WASHINGTON — Sen. Ted Stevens has asked the U.S. Senate Ethics Committee to approve a legal expense fund to help pay the cost of his criminal defense.
Stevens, R-Alaska, joins Rep. Don Young, R-Alaska, who set up such a fund earlier this year to help defray the cost of mounting legal expenses connected to a federal probe into campaign donations and other matters.
The Senate Ethics committee must approve the legal expense fund, but generally does so for senators if the legal expenses are connected to their role as an officeholder. Stevens was indicted last month on seven felony counts of failing to report more than $250,000 in gifts and home repairs from the now-defunct oil services company, Veco Inc.
Individuals and political action committees can contribute up to $10,000 to the Senate funds. Lobbyists, corporations, foreign nationals and labor unions are barred from making contributions. The fund, which is managed by a trustee, files quarterly reports detailing the contributors. Stevens is not allowed to solicit contributions and said Wednesday he won't accept donations until the Ethics Committee has signed off on creating the fund.
The rules in the House of Representatives differ slightly from the Senate guidelines. In the House, corporations are allowed to contribute to legal expense funds, but contributions are capped at $5,000.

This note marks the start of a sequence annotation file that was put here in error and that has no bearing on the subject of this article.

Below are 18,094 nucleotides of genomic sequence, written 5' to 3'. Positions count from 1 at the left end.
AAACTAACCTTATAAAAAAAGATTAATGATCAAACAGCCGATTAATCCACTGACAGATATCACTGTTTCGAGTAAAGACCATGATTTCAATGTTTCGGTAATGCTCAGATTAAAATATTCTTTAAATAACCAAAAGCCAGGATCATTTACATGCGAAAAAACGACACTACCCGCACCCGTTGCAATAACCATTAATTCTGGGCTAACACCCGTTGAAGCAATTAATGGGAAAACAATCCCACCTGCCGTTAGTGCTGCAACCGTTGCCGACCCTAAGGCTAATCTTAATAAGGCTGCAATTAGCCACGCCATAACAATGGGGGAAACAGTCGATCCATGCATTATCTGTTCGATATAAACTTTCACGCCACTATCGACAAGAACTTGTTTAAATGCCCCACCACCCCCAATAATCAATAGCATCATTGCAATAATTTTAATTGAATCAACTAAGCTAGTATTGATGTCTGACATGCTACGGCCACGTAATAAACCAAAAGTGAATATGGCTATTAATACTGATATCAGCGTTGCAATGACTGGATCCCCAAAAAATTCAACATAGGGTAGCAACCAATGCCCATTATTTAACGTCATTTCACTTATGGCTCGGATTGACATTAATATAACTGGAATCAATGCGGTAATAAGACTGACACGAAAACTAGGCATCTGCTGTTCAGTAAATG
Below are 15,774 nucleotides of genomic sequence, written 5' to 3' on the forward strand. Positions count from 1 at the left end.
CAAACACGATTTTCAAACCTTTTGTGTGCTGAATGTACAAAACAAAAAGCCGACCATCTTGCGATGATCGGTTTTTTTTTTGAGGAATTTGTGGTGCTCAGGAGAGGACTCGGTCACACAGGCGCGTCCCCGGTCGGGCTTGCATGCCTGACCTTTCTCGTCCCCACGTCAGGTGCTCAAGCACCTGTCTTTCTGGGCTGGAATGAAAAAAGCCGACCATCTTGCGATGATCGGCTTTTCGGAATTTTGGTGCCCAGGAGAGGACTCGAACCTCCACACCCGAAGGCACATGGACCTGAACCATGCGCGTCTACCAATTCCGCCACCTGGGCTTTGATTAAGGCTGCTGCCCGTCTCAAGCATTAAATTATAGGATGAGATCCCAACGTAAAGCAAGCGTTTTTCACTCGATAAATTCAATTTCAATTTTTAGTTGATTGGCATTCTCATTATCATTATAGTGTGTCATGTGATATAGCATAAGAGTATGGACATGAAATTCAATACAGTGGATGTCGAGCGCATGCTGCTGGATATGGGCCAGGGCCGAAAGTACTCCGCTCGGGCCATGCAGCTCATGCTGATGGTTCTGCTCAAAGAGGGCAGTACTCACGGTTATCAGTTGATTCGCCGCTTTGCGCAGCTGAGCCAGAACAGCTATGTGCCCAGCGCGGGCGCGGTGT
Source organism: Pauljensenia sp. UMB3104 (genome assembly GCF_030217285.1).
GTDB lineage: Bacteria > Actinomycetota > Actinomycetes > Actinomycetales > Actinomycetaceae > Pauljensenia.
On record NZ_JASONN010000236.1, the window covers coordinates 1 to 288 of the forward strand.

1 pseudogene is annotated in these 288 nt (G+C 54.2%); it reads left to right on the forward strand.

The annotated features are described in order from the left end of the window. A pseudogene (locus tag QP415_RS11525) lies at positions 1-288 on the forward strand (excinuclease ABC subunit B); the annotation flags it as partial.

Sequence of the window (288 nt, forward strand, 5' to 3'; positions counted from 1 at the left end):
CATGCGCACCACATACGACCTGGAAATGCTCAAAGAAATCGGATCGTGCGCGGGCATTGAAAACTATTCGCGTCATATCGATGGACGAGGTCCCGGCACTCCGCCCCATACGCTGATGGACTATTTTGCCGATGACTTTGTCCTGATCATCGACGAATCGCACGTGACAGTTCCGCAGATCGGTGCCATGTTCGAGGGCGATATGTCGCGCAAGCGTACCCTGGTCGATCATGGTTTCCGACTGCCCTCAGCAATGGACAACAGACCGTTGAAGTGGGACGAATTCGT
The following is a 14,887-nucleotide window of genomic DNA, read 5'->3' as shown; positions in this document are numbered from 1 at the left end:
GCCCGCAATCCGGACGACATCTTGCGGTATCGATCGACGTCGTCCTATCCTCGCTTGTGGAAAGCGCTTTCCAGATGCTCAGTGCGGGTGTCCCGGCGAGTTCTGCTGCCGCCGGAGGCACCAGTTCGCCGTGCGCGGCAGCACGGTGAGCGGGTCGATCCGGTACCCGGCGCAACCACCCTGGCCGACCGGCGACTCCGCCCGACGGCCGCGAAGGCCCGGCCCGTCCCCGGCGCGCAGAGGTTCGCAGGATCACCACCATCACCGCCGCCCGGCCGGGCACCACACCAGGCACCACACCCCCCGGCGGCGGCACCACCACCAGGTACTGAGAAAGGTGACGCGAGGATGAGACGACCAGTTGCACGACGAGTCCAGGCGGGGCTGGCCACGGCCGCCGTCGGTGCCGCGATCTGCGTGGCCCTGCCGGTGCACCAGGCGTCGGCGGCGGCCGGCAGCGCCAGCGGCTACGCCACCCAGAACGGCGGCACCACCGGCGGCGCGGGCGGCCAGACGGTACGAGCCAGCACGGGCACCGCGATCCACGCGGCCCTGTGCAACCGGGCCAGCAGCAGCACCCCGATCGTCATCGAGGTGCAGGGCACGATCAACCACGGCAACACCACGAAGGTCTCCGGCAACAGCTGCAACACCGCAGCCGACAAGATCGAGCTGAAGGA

Until he set up the fund, Young had been paying the bulk of his legal fees from his campaign account. So far, Young's campaign has spent $1.3 million on lawyers. He raised about $54,000 for his fund so far this year, largely from old friend and fishing interests.
Until now, Stevens has not addressed how he is paying for his lawyer, Brendan Sullivan, one of the most expensive and highly regarded criminal defense attorneys in Washington D.C. Sullivan's previous clients have included former Lt. Col. Oliver North. More recently, he has been defending billionaire Henry Nicholas on drug and securities charges connected to his role as the co-founder of Broadcom, a California company that manufactures computer and cell phone chips.
Stevens did reveal in his most recent personal financial disclosure form that he already owes Sullivan up to $50,000.